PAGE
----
The Wawa site plan, with the store at top and gas pump island shown in yellow, calls for the creation of a new center lane on Newman Springs Road allowing motorists traveling in both directions to make left turns. (Photo by John T. Ward. Click to enlarge.)
By JOHN T. WARD
Like a motorist stuck in rush-hour traffic, a supersized Wawa convenience store and filling station proposed for a problematic Red Bank intersection inched forward Thursday night.
At issue as the zoning board weighs the plan: whether the project would make congestion worse or improve traffic flow near the intersection of Newman Springs Road and Broad Street.
Zoning board members Rich Angowski and Sharon Lee listening to testimony. Below, former mayor Ed McKenna, representing a nearby Exxon station, questions Wawa engineer Mark Whitaker. (Photo by John T. Ward. Click to enlarge.)
Frank Sala, who owns the Auto Exotica used luxury car dealership and the 1.7-acre property on which it sits, proposes to lease the site to the Wawa chain and move his business to a new facility he’s building in Atlantic Highlands, he told redbankgreen.
Wawa’s proposal calls for demolishing the existing showroom to replace it with a 5,600-square-foot convenience store and a canopied filling station, with 12 pumps dispensing gasoline and diesel fuel.
The plan needs several variances, including one for usage, as the combination is not allowed in the highway business zone. But the site’s frontage on a busy Monmouth County road, and proximity to an intersection that has a “level of service” rating of “F,” the lowest grade, by the New Jersey Department of Transportation, gave rise to extended and sometimes testy exchanges Thursday.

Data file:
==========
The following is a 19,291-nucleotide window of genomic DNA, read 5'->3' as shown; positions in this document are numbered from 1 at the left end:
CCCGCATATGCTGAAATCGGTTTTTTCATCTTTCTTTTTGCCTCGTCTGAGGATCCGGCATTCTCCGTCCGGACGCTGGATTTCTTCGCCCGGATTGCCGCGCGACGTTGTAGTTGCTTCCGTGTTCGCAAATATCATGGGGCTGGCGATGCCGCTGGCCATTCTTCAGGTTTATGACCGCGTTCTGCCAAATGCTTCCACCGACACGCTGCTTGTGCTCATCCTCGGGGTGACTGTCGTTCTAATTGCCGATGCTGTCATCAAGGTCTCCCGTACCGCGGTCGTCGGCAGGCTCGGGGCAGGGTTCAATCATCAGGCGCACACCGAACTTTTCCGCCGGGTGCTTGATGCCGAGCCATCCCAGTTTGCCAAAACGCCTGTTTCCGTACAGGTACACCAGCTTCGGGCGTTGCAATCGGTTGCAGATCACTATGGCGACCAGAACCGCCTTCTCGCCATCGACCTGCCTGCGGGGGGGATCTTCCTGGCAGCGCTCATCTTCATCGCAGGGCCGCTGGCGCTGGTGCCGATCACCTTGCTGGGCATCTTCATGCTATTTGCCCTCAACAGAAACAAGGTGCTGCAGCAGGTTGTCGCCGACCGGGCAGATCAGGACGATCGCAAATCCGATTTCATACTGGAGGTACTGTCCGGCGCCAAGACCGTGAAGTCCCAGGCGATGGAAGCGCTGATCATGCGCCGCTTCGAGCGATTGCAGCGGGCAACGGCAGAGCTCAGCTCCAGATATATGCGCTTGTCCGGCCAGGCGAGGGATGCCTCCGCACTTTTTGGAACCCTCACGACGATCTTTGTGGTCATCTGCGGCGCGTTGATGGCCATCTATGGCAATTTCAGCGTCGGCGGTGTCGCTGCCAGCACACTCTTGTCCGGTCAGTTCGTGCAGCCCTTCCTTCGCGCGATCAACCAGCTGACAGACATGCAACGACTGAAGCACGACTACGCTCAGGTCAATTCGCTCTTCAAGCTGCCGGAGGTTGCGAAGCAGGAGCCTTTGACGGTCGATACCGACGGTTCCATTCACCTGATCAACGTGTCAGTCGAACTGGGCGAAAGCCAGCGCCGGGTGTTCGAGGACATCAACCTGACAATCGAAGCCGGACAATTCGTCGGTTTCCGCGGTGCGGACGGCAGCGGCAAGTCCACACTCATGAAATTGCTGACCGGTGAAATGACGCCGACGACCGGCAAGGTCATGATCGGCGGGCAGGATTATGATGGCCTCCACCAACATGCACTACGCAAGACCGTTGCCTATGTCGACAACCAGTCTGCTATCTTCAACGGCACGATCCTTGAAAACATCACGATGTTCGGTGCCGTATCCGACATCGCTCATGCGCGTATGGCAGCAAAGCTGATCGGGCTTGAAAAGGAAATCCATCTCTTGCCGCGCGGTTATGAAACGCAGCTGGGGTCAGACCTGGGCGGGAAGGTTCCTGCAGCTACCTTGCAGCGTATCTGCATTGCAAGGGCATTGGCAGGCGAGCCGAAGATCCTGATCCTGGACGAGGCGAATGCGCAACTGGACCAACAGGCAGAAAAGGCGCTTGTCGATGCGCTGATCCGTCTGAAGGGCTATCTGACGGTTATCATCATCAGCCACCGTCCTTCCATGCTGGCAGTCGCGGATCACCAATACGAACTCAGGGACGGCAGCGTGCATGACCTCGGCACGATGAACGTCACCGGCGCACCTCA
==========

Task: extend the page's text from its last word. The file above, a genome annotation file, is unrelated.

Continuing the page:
Most of the nearly three hours of testimony at the board’s second hearing on the proposal concerned traffic, with lawyers for an Exxon station, a strip mall and a billboard company grilling civil engineer Mark Whitaker and John Rea, Wawa’s traffic consultant.
Rea testified that he estimates peak activity during the morning rush of about 250 vehicles an hour entering the site, about 75 percent of it “pass-by” traffic, or vehicles that pull in without any break in the driver’s intended route. About 60 of those vehicles would represent destination shopping or stops by drivers going off their intended route, he said.
Former mayor Ed McKenna, the lawyer for nearby Exxon owner Gulshan Chaabra, sought to establish that the volume estimate was low.
He also sought to show that Rea hadn’t taken into account the impact the Wawa would have on Drs. James Parker Boulevard, as motorists leaving the site but barred from making left turns sought alternate routes to destinations to the north and east.
Wawa’s plan calls for access from a right-turn-in-only driveway at the site’s eastern end, about 200 feet west of Broad Street; and a “right-in/right-out/left-in” driveway another 200 feet west of the intersection. Left turns out of the Wawa would be prohibited.
In order to accommodate motorists leaving the site who wish to travel east, north or south, the company proposes to create a center turning lane on Newman Springs Road. The lane would extend from Broad Street west to Henry Street, allowing for turns north, and for turns south onto Laurel Avenue in Shrewsbury.
Rea said that directing motorists to the west, even when their destinations are to the east, is a “reasonable” solution. And because most of the Wawa’s traffic will be pass-by, he expects the adverse impacts on Henry Street and Laurel Avenue to be “insignificant,” he said.
“There has to be a reasonable alternative for people to get back to where they want to go,” he said.
The new center lane, marked with bi-directional turning arrows, appeared to raise concerns among board members, particularly when Rea testified that motorists intending to turn north onto Broad Street from eastbound Newman Springs Road could use the lane as a “stacking queue” at times of heavy volume.
Board members questioned whether such use was legal. Rea said he’s seen it done elsewhere.
Michael Convery, a lawyer representing Metrovation principal Chris Cole, owner of a nearby strip mall, pressed Rea on how the lane might be regarded as a safety improvement.
“I don’t think you want to admit that the queuing that’s now 600 feet is going to turn to 900 feet,” Convery said.
“I have a problem using that lane to stack,” said board member Sean Murphy.
Rea testified that the lane was his idea, not that of Monmouth County, though he said county officials had embraced it.
The next hearing on the application was scheduled for April 5.